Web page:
New Mass Shooting, More Gunning for Our 2nd Amendment ⋆ Politicrossing
Connect with us
shooting shooting

Society & Culture

New Mass Shooting, More Gunning for Our 2nd Amendment

Photo credit: Bexar Arms

Published

on

Another day, another mass shooting. This time it happened in a Boulder, CO grocery store. Go, media—do what you do best. Whip us all up into a gun-control, finger-pointing frenzy. Someone says white supremacist. What do you do? Run with it or verify first? You run with it like you mean it.

Why verify anything when you can push your preferred party’s narrative? The plan is to fire away with the intellectually lazy, ideology-driven lie—mass shooters are almost always gun-loving, Second Amendment-worshiping white supremacists.

After hours of hand wringing and keyboard jabbing, you learn the white supremacist is called Ahmad Al Aliwi Alissa. He’s from Syria and is a Muslim. Hold the presses. Retool the story to … got it. Shift the narrative to racism, but be careful—when it comes to a religion of peace, tread carefully, unless it’s Christianity.

Journalism is dead. Left-leaning writers and editors sacrificed it four years ago. Now they seem to consider it their duty to frame the news to fit ideological preferences—even if it means sacrificing any vestiges of objectivity left over after four years of resistance to Donald Trump.

Scattershots

Since the Boulder shooting, journalists, pundits and Twitter Leftists have been in full assault mode. According to them, the NRA has more blood on their hands. So does the GOP for resisting the necessary destruction of the Second Amendment. F your thoughts and prayers, you bigots—we need legislation, not God.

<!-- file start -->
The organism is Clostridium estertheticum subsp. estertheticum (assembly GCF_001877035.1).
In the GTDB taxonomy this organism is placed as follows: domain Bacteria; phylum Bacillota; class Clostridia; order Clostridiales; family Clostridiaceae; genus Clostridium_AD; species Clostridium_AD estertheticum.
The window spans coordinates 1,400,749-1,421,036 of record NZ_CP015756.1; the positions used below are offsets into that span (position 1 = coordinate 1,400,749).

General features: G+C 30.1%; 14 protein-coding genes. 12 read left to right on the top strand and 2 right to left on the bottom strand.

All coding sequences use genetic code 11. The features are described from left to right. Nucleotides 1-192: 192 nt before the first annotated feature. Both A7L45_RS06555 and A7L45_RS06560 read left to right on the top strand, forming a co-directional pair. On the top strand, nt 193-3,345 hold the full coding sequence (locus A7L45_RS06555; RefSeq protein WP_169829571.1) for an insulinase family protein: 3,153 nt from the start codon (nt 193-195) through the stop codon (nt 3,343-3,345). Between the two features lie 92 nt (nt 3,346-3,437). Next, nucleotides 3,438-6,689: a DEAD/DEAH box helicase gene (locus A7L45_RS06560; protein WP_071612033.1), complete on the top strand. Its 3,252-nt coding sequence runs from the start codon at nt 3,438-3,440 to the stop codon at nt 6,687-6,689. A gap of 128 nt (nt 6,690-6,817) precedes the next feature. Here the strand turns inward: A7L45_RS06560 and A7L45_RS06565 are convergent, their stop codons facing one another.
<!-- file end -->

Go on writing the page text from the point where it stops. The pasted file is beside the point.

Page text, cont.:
Newsflash: Ahmad is the murderer, not the NRA or GOP or white Americans who own guns. We’re all outraged, hurting and saddened by yet another tragic mass shooting. Claiming the moral high ground and blaming the other side is reactionary, thoughtless and despicable.

Assault weapons bans, gun-free zones, closing loopholes in background checks—it’s all on the table. Chipping away at the Second Amendment is the plan. By the way, does anyone seriously think armed criminals care one whit about gun-free zones? The truth is that gun-free zones put people in danger and empower criminals. Why? Because guns aren’t evil—people are.

gun

Misfires

Let’s talk about assault rifles—or more accurately, semiautomatic rifles that fire one round per trigger pull (just like handguns). I can see how shooting one would be fun at the range. And I once preferred that citizens not match firepower with law enforcement or the National Guard. But now that our military leaders and guardsmen are being used by the party in power, a well-armed citizenry may be necessary to prevent tyranny.

Let’s get real—guns are not the problem. They don’t run down the street shooting people. They’re designed to be used by good people to protect other good people. Should we limit their use? Absolutely. Here’s how:

Let’s make it more dangerous for criminals to use them and less difficult for law-abiding citizens to keep them. Consider Texas. It’s easier for Texans to buy and use guns than for Californians to do so. Which state has a gun control problem? In the Good Ol’ Days when commonsense gun ownership and respect for the Second Amendment prevailed, mass shootings were exceedingly rare. What changed?

We changed. Our culture changed. Our laws changed. Expectations of personal responsibility and accountability were co-opted by nanny-state policies. Do we really think more gun control is the answer? For decades we had little or no gun control and yet suffered a tiny fraction of the gun violence that now plagues our nation. How will more gun control address the root causes of our violence problem?

Implosion

Sadly, the problem is within us; it’s within our devolving culture. For example, one side vilifies law enforcement. How can making their jobs to protect and serve us more difficult help curb violence in our streets? We’re all outraged and fed up with the senseless slaughter. Let’s solve the problem together.